The outbreak of the crisis in 2007 led to many states having to take out emergency loans in order to save banks. Money was tight and interests were increasing. Therefore, some EU countries had to face serious economic problems up to illiquidity. The usual response of relevant institutions and many economists is that this undesirable development can only be corrected by wage reductions and by cutting welfare expenditures. Based on this idea, their solution strategy consisted of strict austerity policy and put high pressure on labour markets and welfare systems which impacted the living conditions of people in a massively negative way.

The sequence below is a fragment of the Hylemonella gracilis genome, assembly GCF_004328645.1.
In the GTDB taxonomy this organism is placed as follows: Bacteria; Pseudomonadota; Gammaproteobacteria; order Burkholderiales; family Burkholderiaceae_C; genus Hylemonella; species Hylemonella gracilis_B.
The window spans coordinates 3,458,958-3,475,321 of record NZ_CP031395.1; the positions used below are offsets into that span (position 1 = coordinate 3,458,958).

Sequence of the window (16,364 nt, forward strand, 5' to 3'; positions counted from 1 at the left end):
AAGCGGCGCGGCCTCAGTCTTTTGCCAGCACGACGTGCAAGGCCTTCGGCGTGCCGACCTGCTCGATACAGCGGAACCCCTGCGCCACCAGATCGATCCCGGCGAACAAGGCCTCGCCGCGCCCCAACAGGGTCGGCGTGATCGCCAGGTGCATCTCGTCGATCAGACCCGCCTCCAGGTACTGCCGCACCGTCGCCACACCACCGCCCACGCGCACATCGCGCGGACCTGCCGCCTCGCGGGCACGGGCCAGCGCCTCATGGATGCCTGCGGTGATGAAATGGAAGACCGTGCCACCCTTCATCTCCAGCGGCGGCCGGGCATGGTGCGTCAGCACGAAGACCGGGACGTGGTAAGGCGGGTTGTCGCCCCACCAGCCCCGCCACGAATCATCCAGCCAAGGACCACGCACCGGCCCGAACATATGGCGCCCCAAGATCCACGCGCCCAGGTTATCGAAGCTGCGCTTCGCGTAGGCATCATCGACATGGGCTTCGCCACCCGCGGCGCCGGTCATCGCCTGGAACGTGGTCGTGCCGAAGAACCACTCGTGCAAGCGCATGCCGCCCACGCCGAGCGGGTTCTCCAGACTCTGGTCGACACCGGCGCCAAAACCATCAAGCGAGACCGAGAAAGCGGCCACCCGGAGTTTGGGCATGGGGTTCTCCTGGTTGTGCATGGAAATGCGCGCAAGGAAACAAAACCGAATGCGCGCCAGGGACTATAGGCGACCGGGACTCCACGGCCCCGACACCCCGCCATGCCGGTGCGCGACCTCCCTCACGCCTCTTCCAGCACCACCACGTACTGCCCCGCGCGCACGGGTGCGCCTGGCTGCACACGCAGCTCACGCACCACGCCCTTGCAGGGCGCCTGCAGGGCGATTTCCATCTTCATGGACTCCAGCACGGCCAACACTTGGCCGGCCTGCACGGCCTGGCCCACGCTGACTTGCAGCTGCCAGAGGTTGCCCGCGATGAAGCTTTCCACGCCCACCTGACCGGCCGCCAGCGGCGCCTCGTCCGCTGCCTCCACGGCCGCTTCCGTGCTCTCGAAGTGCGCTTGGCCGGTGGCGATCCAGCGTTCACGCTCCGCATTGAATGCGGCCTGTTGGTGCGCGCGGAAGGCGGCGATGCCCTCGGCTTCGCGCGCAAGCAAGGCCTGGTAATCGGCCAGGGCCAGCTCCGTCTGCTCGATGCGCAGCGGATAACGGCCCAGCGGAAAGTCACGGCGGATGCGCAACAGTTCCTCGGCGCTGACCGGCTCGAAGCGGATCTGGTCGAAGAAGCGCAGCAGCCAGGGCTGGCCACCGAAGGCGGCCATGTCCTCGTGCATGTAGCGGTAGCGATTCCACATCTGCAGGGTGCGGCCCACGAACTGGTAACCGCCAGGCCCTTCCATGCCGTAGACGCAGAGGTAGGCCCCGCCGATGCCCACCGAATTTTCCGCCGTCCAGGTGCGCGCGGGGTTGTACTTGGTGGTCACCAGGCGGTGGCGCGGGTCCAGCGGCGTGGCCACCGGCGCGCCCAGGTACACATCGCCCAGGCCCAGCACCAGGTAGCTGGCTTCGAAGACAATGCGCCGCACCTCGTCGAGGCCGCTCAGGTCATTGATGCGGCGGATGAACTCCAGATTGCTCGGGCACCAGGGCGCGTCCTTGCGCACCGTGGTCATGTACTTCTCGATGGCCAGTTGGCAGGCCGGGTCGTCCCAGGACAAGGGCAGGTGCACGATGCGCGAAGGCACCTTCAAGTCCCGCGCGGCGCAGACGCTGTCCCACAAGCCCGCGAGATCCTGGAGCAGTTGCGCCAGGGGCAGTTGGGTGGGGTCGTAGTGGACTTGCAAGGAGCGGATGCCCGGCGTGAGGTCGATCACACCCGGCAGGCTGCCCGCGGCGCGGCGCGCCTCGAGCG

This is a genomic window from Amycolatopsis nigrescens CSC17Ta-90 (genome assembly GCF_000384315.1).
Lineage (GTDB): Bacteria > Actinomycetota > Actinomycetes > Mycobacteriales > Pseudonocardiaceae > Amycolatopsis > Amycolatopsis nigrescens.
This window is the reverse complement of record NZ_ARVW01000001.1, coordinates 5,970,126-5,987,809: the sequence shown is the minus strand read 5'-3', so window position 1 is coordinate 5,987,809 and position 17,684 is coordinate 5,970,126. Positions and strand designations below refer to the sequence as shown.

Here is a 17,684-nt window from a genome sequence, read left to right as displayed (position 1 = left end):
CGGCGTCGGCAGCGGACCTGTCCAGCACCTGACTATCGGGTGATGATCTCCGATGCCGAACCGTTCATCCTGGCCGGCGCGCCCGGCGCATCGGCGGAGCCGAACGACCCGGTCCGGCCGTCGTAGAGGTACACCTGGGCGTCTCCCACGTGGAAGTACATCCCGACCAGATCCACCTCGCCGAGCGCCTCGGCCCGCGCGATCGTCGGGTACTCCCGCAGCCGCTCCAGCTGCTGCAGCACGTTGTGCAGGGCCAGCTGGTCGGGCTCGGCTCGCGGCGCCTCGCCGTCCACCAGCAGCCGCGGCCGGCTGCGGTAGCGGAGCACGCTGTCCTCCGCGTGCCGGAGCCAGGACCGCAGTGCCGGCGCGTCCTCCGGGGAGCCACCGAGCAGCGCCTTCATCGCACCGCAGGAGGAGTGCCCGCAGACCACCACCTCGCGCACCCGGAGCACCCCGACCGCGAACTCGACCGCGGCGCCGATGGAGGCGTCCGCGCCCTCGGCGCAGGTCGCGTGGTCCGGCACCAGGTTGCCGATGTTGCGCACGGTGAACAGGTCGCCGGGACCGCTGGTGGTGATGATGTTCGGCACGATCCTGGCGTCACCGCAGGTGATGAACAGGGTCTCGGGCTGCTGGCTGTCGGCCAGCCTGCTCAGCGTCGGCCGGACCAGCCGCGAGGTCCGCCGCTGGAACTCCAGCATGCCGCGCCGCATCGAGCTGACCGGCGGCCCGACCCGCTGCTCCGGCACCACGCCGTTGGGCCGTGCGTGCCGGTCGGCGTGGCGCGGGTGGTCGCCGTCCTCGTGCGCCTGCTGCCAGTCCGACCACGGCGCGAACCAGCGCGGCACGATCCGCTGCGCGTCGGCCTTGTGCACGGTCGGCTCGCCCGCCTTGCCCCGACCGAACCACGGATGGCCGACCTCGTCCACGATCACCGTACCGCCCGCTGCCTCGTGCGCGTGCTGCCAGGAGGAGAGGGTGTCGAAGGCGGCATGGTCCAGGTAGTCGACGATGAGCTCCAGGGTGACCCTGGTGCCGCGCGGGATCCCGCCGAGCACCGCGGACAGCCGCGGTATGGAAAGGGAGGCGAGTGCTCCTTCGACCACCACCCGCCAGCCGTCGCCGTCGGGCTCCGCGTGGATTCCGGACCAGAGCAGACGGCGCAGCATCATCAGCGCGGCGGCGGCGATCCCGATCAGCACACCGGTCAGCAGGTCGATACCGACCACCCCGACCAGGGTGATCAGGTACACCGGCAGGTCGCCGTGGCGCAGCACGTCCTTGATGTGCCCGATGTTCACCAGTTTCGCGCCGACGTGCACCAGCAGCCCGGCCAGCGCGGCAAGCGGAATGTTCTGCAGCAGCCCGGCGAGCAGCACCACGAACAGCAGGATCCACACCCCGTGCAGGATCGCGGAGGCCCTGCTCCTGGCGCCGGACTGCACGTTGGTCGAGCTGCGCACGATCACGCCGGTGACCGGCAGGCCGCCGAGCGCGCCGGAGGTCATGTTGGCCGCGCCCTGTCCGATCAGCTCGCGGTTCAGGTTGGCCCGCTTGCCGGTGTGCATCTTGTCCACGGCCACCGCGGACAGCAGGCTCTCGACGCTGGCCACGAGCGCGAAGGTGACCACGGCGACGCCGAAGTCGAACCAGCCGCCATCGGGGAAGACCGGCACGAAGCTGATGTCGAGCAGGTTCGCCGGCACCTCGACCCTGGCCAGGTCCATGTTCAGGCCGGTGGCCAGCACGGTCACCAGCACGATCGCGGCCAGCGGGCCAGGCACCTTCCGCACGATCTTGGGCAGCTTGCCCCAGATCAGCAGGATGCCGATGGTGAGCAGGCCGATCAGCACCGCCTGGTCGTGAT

For this reason, many institutions demand to cut public spending, be it pensions, wages and salaries or unemployment benefits. This policy of savings leads to a permanent repetition of cuttings of public and private expenses and therefore to reduced social security. It is not, however, a solution for the actual problems of rising inequality, unregulated financial markets and recession, but reinforces the negative social impacts of the economic and financial crisis.
We demand solutions which do not consider the economy as an end in itself but serve us, the people.